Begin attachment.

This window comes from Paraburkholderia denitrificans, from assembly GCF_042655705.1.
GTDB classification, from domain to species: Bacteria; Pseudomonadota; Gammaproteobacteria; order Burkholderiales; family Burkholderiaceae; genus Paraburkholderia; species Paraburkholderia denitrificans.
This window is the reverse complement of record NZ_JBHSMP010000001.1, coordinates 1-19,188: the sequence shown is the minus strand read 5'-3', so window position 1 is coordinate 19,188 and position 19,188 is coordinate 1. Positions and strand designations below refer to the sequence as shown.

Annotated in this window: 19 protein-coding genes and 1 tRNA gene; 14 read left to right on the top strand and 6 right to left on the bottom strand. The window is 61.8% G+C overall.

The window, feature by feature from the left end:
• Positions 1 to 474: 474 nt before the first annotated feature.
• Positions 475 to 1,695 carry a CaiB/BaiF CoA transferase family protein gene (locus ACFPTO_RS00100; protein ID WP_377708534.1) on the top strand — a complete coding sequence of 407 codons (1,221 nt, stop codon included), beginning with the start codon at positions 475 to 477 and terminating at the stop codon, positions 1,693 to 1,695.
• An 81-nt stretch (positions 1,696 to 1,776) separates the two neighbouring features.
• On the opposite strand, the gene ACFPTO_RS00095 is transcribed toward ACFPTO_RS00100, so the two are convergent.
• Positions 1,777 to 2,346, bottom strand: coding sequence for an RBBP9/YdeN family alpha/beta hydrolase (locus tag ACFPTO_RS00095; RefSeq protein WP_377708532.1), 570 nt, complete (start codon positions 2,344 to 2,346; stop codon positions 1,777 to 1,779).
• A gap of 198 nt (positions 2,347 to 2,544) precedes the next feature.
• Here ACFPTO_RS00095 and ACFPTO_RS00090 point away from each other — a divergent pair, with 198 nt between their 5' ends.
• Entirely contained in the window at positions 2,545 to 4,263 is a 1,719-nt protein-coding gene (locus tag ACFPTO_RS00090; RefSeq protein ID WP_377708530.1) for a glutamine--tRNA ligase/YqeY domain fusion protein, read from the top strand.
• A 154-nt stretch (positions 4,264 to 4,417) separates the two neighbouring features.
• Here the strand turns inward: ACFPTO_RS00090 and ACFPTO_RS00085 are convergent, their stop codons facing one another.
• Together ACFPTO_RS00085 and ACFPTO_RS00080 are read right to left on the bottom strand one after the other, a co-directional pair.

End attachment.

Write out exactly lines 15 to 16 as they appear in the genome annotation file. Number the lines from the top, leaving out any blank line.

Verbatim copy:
• Here the strand turns inward: ACFPTO_RS00090 and ACFPTO_RS00085 are convergent, their stop codons facing one another.
• Together ACFPTO_RS00085 and ACFPTO_RS00080 are read right to left on the bottom strand one after the other, a co-directional pair.